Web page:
Under the deal, HP will resell a high-speed file server for managing data storage developed by Procom with some input from HP, Procom chief executive Alex Razmjoo said.
"This is a brand-new relationship for us," he said. "Over the next three or four months, they will be getting shipments from us."
The deal provides Procom with a new revenue stream and a high-profile business partner, while giving HP a product that counters offerings from Dell, and it also dovetails with HP's own server plans.
"HP felt the heat. Everyone else is partnering up and getting these appliance guys," said Piper Jaffray analyst Amir Ahari.
HP representatives were not immediately available for comment.
Procom, a 350-employee company based in Santa Ana, Calif., makes "server appliances," which are essentially networked computers designed for a specific job. Analysts have been praising these machines because the manufacturer can set them up in advance for the task at hand, making them simpler to use, less expensive or faster than their general-purpose cousins.
Increasing numbers of start-ups and established companies sell server appliances for tasks such as email, video streaming, data storage and encrypted network communications. The least expensive models cost less than $1,000, but specialized high-performance machines can cost more than $100,000.
Server appliance makers Cobalt Networks and CacheFlow both had successful IPOs in late 1999. Many server appliances, although not Procom's, also are geared to run Linux, raising the appeal of that open-source operating system for corporate users.
Procom's business is aimed squarely at Network Appliance, one of the pioneers of the server-appliance market. Both companies build a type of server appliance called network-attached storage, or NAS, which is designed to plug into a network quickly and provide space to store files.
"Network-attached storage is going to become huge," said Technology Business Research analyst Joe Ferlazzo. "The Internet is necessitating huge flexible storage farms. I think we've only begun to see the implementation of storage on a massive scale."
But Procom is taking on a formidable competitor in going up against Network Appliance. In the last two months, Network Appliance stock has surged from the low 30s to its current price of 82.13. And the company has signed deals with Dell and Amdahl under which those companies sell Network Appliance servers under their own names.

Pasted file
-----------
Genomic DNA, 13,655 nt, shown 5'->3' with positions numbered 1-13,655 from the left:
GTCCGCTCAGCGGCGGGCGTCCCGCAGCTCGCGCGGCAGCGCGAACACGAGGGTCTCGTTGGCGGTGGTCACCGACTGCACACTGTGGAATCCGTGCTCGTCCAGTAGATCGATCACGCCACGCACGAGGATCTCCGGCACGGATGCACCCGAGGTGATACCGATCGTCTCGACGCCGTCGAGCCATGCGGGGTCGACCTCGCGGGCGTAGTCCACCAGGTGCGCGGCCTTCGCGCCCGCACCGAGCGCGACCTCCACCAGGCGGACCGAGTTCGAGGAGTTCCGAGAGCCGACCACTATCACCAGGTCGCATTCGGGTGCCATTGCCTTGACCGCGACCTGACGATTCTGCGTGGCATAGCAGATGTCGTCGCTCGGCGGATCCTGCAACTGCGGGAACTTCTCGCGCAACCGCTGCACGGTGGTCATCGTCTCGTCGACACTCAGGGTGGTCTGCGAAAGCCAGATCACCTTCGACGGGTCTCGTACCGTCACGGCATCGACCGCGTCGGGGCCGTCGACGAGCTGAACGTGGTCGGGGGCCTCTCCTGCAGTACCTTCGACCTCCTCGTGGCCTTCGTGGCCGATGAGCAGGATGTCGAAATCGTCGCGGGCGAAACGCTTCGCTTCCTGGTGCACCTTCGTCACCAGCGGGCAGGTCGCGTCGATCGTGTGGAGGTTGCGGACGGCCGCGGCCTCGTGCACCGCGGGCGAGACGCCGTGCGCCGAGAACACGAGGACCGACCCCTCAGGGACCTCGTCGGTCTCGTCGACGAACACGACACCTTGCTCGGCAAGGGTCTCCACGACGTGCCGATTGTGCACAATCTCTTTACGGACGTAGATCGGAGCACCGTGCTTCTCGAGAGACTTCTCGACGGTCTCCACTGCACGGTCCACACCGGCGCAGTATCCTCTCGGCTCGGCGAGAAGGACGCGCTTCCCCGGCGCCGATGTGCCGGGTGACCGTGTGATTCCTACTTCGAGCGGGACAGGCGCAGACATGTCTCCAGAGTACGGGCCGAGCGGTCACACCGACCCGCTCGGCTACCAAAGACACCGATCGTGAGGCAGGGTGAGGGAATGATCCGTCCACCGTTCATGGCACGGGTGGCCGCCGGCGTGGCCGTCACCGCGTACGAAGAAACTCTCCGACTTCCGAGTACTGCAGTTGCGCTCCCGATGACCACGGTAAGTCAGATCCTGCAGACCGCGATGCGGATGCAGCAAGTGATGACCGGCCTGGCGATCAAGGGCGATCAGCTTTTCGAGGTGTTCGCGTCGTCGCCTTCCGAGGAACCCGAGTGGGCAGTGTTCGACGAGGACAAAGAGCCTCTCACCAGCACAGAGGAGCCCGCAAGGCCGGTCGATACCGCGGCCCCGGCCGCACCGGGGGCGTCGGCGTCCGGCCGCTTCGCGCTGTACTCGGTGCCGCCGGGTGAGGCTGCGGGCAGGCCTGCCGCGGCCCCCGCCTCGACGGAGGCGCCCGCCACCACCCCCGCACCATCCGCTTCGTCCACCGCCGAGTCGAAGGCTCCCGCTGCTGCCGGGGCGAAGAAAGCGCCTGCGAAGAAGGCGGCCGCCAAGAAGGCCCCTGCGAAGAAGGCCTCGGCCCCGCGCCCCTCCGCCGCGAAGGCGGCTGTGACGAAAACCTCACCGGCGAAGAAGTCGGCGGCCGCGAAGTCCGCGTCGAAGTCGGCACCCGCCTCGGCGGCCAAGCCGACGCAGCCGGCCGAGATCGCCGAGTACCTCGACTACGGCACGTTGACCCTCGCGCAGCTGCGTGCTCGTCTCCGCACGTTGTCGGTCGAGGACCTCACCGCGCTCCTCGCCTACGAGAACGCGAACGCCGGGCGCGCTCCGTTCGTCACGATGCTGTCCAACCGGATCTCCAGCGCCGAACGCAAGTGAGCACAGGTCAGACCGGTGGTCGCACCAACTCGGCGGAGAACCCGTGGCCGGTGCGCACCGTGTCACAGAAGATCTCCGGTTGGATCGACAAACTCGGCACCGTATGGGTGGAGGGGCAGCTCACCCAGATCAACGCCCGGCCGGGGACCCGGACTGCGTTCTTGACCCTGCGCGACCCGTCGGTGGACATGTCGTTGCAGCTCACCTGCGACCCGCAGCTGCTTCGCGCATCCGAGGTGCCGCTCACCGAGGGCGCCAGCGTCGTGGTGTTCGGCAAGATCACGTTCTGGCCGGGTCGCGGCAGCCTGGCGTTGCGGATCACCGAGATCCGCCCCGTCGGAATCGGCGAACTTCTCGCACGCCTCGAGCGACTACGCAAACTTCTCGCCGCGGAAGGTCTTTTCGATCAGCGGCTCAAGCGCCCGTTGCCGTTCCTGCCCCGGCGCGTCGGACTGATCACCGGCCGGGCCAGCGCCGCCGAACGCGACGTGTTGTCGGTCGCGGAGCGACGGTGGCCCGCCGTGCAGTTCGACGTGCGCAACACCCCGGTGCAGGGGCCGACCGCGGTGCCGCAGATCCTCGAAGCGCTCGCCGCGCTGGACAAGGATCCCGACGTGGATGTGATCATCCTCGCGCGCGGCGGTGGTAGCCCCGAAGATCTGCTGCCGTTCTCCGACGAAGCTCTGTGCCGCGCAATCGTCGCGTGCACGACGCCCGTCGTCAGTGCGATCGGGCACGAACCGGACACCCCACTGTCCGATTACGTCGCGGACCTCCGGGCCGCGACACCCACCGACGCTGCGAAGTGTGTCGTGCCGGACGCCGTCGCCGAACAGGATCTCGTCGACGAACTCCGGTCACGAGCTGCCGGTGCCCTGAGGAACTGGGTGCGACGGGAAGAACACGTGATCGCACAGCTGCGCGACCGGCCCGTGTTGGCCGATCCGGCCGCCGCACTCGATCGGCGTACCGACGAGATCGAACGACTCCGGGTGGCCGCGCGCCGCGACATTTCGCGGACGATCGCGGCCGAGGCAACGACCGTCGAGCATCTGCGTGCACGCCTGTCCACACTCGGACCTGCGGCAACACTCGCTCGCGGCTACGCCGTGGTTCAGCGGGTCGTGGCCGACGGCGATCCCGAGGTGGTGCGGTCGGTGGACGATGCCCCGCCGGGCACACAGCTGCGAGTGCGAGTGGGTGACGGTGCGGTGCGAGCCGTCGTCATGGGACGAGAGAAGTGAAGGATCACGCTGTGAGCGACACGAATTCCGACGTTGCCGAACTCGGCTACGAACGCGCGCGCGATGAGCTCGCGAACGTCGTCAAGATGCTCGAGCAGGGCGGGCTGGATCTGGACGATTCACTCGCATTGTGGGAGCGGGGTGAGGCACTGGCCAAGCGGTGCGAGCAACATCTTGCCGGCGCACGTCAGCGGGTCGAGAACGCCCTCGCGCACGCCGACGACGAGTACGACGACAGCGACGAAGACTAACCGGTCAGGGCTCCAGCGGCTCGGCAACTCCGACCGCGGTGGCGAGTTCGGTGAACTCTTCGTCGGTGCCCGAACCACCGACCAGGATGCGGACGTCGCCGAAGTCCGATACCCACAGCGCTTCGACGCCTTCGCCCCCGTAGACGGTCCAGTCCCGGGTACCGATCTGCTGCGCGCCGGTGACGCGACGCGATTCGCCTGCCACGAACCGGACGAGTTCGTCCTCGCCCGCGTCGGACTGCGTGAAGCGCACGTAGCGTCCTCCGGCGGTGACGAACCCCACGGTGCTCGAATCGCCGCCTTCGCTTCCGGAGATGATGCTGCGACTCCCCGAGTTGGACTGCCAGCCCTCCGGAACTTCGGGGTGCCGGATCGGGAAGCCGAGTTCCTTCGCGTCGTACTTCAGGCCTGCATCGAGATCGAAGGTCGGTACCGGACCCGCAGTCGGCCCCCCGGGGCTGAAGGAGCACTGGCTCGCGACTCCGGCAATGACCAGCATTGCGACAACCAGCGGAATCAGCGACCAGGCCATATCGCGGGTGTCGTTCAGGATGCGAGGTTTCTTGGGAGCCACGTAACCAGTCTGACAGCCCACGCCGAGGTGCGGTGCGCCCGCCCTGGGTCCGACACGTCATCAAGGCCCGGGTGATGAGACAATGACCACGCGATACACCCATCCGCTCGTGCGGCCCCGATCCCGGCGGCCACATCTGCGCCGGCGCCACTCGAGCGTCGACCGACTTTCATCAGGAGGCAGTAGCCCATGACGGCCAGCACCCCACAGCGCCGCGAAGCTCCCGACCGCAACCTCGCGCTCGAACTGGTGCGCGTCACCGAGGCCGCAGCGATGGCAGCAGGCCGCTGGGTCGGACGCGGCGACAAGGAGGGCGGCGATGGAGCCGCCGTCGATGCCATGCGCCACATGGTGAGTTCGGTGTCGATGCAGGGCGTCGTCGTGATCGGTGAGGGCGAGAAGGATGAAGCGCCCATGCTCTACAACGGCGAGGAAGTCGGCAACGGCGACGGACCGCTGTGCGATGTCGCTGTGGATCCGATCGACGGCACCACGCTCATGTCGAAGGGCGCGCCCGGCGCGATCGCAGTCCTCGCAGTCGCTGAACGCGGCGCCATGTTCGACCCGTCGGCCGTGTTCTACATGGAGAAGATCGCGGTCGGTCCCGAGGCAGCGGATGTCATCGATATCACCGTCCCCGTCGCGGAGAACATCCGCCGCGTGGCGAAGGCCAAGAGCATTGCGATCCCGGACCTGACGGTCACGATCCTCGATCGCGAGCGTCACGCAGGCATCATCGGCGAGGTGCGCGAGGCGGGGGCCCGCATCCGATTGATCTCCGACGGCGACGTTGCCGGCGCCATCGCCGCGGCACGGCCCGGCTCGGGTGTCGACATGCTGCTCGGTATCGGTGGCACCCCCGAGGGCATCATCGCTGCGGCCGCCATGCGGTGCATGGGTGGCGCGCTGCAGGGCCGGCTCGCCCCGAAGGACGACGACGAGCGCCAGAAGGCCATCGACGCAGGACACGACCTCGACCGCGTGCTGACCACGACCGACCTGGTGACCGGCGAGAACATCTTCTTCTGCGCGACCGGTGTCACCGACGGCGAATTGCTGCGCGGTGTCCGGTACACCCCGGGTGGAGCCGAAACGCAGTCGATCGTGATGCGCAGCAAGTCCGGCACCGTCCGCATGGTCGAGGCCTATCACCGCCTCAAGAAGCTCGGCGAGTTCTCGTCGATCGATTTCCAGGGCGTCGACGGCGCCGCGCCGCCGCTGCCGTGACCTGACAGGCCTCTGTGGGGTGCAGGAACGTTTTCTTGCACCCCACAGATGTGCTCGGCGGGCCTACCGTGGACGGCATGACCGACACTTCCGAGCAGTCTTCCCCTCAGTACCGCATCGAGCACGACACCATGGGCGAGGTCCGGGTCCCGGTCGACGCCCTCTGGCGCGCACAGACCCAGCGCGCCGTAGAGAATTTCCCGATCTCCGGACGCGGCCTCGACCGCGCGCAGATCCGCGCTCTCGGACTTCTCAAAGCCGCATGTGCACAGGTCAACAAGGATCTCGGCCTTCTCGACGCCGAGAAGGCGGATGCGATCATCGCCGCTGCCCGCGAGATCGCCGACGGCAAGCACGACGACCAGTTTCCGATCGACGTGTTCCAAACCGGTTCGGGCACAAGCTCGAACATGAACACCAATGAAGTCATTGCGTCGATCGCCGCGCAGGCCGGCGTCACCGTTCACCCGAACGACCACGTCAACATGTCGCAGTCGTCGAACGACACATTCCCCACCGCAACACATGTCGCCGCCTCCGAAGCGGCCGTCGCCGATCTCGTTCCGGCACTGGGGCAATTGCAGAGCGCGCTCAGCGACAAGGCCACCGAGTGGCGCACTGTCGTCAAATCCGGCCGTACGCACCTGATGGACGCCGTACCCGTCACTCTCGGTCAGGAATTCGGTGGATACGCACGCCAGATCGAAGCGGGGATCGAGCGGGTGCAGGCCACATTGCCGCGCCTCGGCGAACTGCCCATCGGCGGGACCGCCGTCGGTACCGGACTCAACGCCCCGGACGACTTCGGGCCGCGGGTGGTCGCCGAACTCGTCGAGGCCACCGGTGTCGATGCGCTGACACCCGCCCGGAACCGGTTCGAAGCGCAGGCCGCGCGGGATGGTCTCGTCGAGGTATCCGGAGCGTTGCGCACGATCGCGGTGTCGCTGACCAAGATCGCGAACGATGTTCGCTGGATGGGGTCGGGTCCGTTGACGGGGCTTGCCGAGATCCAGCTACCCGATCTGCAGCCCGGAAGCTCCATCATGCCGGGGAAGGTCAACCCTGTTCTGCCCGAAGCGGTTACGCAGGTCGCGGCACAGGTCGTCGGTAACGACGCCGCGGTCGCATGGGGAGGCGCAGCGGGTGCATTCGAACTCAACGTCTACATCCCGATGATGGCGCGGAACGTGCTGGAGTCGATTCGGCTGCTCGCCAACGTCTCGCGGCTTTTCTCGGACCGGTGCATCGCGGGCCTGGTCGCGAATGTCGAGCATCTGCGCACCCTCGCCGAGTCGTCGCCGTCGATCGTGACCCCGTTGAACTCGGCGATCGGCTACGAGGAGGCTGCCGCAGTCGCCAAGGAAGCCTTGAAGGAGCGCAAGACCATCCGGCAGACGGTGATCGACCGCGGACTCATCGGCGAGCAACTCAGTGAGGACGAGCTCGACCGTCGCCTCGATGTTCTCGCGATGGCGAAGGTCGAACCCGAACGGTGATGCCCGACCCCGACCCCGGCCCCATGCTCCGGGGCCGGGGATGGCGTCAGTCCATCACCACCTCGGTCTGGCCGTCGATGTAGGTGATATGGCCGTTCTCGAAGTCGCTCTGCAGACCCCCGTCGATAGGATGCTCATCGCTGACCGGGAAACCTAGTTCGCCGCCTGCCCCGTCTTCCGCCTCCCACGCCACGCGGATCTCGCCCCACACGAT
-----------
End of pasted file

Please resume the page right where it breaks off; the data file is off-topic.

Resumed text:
"Network Appliance is looking to partner with anybody," Ahari said. "They're looking to be a neutral bystander."
Part of Procom's product line provides access to CD-ROM and DVD-ROM disks, but HP was interested in Procom's other line, the NetForce high-speed file servers that compete with Network Appliance's products. At the same time, HP gets a product that can easily be used with both Unix and Windows NT servers from HP, Ahari said.
Current low-end NetForce machines hold between 36 and 150 gigabytes of data, Razmjoo said. The high-end models hold a whopping 5 terabytes. HP will sell a customized version of a new midrange Procom file server due in March that holds between 100 and 500 gigabytes, Razmjoo said.
Procom builds its servers around Seagate and IBM hard disks and Intel chips, Razmjoo said. The machines run a proprietary operating system created by Procom.
Procom's new midrange model will have an average price between $15,000 and $20,000, Razmjoo said. The high-end products cost between $70,000 and $100,000.
Procom's revenue declined from $112 million in 1998 to $101 million in 1999, the company said. At the same time, their 1998 profit of $5.4 million dipped to a net loss of $2.9 million.
Razmjoo declined to disclose terms of the deal with HP.